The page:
When morning came, I could finally see the splendor that was the capital of Germany; Berlin. Draped in history, from hundred year old churches and cobblestone roads to remnants of the Third Reich and the fallout of post war Europe, everything came to life.
Eastener Hostel https://www.hostelworld.com/hosteldetails.php/Eastener-Hostel/Berlin/4827 is located in the heart of the city. A few days into my time there, I decided to do the free walking tour (mostly because it was free) which started at the Brandenburg Gate. On the way, I walked passed a marching protest of some kind that trained down many blocks. I couldn’t understand what they were screaming and shouting about, but as with the train police I ran into a week before, something about a mob of angry Germans feels a little… stereotypical.
The walk lasted just under two and a half hours and veined through the streets of former east and west Berlin. From the gate, we walked to the Memorial to the Murdered Jews of Europe, which is an amazingly simple yet emotional cemetery like formation. Nearly two thousand not engraved slabs of stone are situated there with some short enough to sit on and some rising high overhead. Further on was a parking lot, just a simple parking lot where we stopped. Our guide told us that directly under our feet was a bunker that had been buried and sealed off, and in this bunker, the war in Europe ended.
Further on we passed another imposing building cut with harsh angles and was a drab grey; the last imposing structure of the fascist regime. In Germany, denazification aimed to clear the county of any and all nationalist socialist ideology. This one building still stood, as it was necessary at the time. It’s seen today as an eyesore and is one of the most hated buildings in Berlin. Not because it used to be the headquarters of a fascist leader, but because it’s now the tax office.
What remains of the Berlin Wall is less imposing than it once was. With scribbles of graffiti, holes in the concrete and a scraggly mess of rebar, it’s now no more than a relic of the days of separation. Families picnic in the park adjacent to masonry of malice and political fears. We passed Check Point Charlie, but didn’t stay for long. The last thing to see was the square; the plaza where the book burnings of 1933 took place. There was an underground memorial beneath a plane of glass for the books themselves that could be seen from city level; empty bookshelves. Across the road, the university holds a daily book sale, in honour and remembrance of when its former students destroyed their own library.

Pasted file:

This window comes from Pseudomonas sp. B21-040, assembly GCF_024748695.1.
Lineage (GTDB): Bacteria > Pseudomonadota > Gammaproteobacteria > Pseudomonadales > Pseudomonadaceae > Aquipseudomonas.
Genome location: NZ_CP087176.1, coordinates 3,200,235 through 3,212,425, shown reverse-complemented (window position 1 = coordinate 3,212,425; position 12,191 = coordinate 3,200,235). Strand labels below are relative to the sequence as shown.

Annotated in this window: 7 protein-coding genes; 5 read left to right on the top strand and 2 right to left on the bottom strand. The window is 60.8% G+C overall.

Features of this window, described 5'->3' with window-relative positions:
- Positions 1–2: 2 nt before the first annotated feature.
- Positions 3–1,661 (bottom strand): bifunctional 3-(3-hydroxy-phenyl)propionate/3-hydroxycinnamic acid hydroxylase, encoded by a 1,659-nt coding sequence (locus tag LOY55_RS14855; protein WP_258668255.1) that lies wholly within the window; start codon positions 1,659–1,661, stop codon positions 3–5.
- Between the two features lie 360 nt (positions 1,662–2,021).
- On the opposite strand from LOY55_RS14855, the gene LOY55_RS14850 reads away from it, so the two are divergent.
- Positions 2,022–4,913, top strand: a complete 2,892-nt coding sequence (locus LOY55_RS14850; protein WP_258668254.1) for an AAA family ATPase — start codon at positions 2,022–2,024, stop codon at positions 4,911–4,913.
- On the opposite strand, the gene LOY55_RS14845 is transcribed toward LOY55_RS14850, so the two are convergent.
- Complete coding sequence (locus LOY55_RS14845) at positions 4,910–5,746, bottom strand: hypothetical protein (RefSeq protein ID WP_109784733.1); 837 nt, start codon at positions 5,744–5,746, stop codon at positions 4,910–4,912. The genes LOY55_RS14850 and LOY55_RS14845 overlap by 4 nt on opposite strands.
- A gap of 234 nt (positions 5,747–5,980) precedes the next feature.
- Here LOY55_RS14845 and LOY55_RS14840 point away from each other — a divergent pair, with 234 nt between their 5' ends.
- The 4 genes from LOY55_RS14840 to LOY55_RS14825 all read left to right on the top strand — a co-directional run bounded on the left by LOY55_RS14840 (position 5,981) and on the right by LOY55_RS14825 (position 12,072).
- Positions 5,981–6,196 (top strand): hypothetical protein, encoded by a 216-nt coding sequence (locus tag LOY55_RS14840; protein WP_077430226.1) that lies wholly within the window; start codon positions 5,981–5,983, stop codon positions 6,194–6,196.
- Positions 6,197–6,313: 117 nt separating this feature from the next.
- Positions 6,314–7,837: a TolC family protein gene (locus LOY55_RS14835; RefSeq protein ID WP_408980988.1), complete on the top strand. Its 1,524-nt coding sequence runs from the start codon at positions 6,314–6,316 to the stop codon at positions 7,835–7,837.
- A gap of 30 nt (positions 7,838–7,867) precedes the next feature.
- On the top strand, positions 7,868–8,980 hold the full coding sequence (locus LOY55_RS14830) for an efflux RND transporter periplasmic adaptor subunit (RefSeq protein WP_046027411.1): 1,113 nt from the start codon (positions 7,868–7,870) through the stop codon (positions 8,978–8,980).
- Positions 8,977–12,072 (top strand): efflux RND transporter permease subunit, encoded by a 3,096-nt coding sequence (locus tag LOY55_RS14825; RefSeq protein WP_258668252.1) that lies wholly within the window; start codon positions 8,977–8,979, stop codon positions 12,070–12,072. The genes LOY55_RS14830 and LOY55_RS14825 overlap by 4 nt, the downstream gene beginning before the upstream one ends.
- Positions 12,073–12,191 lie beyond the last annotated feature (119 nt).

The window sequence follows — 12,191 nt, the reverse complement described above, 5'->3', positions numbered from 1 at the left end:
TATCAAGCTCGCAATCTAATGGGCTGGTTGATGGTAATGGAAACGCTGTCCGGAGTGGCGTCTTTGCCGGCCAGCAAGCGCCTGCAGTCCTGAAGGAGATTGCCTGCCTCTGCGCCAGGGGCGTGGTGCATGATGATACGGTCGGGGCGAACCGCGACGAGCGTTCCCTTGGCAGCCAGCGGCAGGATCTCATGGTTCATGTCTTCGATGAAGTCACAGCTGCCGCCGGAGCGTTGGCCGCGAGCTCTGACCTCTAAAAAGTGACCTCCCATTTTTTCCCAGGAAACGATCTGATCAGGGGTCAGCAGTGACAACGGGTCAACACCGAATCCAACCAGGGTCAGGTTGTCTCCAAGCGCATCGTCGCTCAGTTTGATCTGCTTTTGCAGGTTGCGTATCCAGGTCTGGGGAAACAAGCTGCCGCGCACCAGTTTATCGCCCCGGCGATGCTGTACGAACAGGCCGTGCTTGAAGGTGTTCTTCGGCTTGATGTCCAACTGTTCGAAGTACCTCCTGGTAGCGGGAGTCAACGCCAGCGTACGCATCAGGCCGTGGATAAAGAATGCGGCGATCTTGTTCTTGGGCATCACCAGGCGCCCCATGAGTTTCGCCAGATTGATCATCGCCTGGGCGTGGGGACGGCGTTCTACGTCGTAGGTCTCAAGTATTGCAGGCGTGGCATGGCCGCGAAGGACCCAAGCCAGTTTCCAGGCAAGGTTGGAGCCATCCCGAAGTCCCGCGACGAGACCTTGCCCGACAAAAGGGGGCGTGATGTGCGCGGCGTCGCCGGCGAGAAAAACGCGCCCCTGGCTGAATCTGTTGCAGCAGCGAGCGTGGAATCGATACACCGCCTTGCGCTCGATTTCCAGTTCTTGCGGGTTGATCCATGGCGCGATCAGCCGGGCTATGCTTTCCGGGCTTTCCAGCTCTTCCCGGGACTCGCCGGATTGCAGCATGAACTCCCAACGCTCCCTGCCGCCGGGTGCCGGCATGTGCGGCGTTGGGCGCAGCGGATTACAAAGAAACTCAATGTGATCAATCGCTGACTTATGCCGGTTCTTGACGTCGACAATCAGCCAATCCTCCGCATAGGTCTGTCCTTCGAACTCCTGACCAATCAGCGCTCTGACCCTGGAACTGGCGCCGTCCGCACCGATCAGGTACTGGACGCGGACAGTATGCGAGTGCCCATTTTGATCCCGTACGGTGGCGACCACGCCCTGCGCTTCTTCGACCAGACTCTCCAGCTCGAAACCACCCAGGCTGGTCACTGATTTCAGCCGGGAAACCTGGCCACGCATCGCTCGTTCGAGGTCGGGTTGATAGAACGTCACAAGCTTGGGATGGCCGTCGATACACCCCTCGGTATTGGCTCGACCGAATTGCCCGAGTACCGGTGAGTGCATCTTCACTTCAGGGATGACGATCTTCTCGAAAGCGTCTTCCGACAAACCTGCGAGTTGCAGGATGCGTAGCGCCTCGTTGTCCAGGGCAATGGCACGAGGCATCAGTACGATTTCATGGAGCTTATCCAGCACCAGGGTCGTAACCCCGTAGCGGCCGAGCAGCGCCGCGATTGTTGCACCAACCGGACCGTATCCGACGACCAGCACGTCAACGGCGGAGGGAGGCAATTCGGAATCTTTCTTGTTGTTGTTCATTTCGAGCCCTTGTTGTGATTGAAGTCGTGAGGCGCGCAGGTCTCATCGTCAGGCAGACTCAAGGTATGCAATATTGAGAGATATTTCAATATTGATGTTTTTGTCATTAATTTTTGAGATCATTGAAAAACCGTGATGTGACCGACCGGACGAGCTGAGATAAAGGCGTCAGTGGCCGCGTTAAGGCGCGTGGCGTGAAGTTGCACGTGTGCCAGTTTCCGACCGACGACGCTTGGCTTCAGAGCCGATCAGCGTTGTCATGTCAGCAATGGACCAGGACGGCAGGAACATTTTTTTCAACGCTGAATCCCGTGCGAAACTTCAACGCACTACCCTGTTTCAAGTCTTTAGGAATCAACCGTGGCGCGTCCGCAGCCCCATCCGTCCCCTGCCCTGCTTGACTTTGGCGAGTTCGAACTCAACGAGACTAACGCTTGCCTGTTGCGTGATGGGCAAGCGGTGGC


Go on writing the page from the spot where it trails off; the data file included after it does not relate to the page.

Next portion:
So some things to note: Firstly, have I mentioned how cheap food is here? If you’re smart and shop local, you can eat for less than $7 a day (or under $200 a month) German windows open as normal from the side but can also pop open from the top. Some toilets here DO have ‘examination plates’ (I’ll let you look that up) Children run around unsupervised here. I stood at a crosswalk with a boy, no older than 10, with backpack on and snacking on treats. He made his way down the road more confidently than I did. A pack of six blonde girls sat and played on the sidewalk in the middle of downtown, with hurrying cars and trains only a few steps away.
Amongst the people I’ve met in my hostel of course include the manager who gave me the tip about the previously mentioned walking tour; a cool Polish dude who suggested some excellent places to see in Poland, and some to avoid, if I ever go that far east; and an older generation British guy who snored like a chainsaw, told me about all his previous travels around the world and who was only casually racist. There was even a night were the other three beds were empty and I had the room to myself.
I’ve seen the Reichstag and taken walks in parks. I’ve been around town, been to a museum or two with fantastic and historical exhibits and spent a full day curled up in my room with work, music and audio books. Over the last two weeks I’ve finished 3 chapters of Acazia: SoC and plan to keep up with at least one chapter per week. If I can do that, my second book may be done by the end of the year.
Berlin’s been fun, so I think I’ll stay another week. I’ll go to another hostel just a few km down the street. At least the bag-o-bruises doesn’t have far to go this time.